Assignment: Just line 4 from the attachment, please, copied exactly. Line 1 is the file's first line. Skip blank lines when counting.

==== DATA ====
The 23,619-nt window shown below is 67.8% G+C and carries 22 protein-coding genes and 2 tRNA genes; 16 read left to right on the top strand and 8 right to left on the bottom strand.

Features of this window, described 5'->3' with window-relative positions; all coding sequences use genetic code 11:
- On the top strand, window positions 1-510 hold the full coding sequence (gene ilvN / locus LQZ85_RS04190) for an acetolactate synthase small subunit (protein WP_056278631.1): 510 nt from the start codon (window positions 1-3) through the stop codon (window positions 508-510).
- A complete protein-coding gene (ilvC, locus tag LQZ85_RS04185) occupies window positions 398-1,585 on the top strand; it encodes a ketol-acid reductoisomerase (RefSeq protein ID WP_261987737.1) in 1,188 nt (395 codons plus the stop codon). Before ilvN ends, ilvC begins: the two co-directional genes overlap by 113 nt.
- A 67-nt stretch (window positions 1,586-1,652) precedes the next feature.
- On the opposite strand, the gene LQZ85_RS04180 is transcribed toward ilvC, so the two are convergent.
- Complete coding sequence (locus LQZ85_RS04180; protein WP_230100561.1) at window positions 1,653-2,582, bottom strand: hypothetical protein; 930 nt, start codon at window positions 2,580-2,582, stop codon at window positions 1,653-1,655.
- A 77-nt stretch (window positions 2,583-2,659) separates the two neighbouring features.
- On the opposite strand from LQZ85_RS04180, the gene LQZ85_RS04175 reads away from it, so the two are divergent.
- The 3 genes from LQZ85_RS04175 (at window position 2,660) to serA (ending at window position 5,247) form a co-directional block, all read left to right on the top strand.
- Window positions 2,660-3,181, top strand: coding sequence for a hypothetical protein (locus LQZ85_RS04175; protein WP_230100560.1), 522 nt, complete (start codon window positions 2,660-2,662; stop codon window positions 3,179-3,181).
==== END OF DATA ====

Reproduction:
- A complete protein-coding gene (ilvC, locus tag LQZ85_RS04185) occupies window positions 398-1,585 on the top strand; it encodes a ketol-acid reductoisomerase (RefSeq protein ID WP_261987737.1) in 1,188 nt (395 codons plus the stop codon). Before ilvN ends, ilvC begins: the two co-directional genes overlap by 113 nt.